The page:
April 9, 2010 -- The Arab world's version of "American Idol" isn't about singing at all. It's about poetry. Contestants on the Abu Dhabi TV show "Million's Poet" recite verse in their quest for a top prize of over $1 million. In a part of the world where poets are as famous as rock stars, the show celebrates odes to family, soccer and life in the desert.
But at this week's finale of "Million's Poet" was an amazing sight: A woman was one of five finalists, reciting her controversial poetry in a full niqab. Hissa Hilal, is a 43-year-old mother of four from Saudi Arabia who watches the world through slits in her niqab. She used the stage – and her poetry – to send a message, slamming conservative Muslim clerics who she says unfairly separate men and women, spread extremism and give Islam a bad name.
"Defeat fear and conquer every frightening cave," she read on stage. "Do not live life with one eye looking behind."
Hilal often writes about courage and inspiration, but her poem about the perils of religious and social extremism struck a chord with the live audience and those watching at home.
"Something is not going good. And somebody should talk about it," she said.Hilal's words won her millions of fans who voted for her by text message and turned out in droves for the finale.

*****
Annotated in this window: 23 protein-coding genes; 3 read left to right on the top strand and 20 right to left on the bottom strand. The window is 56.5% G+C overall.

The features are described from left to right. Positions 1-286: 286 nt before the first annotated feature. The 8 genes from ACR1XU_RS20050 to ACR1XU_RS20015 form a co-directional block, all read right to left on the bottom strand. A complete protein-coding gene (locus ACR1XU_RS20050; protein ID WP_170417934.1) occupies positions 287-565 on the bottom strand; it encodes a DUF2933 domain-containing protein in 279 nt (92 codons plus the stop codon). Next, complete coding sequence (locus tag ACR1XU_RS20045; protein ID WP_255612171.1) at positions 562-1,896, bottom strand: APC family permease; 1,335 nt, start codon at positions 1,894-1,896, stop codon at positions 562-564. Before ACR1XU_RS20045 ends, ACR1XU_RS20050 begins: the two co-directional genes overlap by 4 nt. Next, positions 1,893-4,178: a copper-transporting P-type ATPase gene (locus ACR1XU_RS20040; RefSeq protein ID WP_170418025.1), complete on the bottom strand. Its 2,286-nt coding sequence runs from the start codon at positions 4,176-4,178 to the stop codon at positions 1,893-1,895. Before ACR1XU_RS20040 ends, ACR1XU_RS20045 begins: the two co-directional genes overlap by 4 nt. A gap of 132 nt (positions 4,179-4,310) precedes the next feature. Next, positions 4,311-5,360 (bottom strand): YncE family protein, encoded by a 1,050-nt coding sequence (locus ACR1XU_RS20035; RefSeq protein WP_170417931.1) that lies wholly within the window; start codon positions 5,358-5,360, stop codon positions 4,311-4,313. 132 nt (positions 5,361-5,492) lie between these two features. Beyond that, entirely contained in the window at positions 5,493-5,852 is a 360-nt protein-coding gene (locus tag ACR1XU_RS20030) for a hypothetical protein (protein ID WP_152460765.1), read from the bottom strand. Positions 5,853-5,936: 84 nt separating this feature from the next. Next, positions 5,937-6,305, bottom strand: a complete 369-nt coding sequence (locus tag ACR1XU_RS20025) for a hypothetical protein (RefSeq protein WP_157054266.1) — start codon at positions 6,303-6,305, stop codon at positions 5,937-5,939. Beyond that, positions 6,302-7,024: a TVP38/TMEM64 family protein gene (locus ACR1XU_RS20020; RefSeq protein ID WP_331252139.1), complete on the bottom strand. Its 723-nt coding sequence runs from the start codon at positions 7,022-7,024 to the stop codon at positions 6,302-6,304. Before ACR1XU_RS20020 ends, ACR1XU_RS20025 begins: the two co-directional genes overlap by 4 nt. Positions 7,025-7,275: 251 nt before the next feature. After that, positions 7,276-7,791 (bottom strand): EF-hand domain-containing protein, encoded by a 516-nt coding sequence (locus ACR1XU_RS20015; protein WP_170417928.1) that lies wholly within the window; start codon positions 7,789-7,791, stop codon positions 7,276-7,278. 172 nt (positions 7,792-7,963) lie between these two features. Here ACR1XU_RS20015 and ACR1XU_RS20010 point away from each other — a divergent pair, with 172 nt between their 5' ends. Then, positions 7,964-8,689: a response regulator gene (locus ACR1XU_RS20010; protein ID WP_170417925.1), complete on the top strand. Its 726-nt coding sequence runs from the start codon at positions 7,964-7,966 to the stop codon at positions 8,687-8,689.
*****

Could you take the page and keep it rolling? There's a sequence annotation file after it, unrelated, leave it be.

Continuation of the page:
But not everyone was a supporter. Hilal received death threats for her outspoken position.
"After what I wrote about extremism and terrorism, my colleagues said they wrote on the Internet, 'such a woman should not come on TV,' and some said, 'she should be killed,'" she said.
Hilal used to write poetry under a pen name to keep her secret passion from her very strict family. But the show has transformed her, giving her a platform few women in Saudi Arabia have.
What "I'm seeing is a lot of courage out there, a lady, she's speaking out and she's in niqab. That's something amazing for me," one fan said.
Life for Women in Saudi Arabia
In a country where women can't drive a car, can't attend college or hold a job without a male family member's permission, Hilal's mere participation in the competition is a rebellious act.
"I want to say something to the world," she said. "And … give hope to all millions of Arab people: if you ... dream in your heart, one day if you believe deeply in your heart, in God, it will happen."
The judges gave her high marks and praised her courage, but it wasn't enough to upset what some would call the Arabian old boys club. Hilal placed third and received about $800,000 in prize money.
She wants to find better doctors for her autistic daughter and to buy a house. But in Saudia Arabia, it will be her husband who decides how the prize money will be spent. Hilal's supporters say she was robbed – that she and her poetry were too controversial. But for Hilal, it wasn't about winning.
"I'm happy. I said what I wanted to say. I reached what I wanted to reach," she said. "Maybe the girls and ladies would say, 'nothing is impossible.'"
At least for one night, a voice behind the veil was heard around the world.
And so, we choose Hissa Hilal as our Person of the Week, on speaking her mind, empowering others and, no matter the final vote, showing the world she is a true winner, in any language.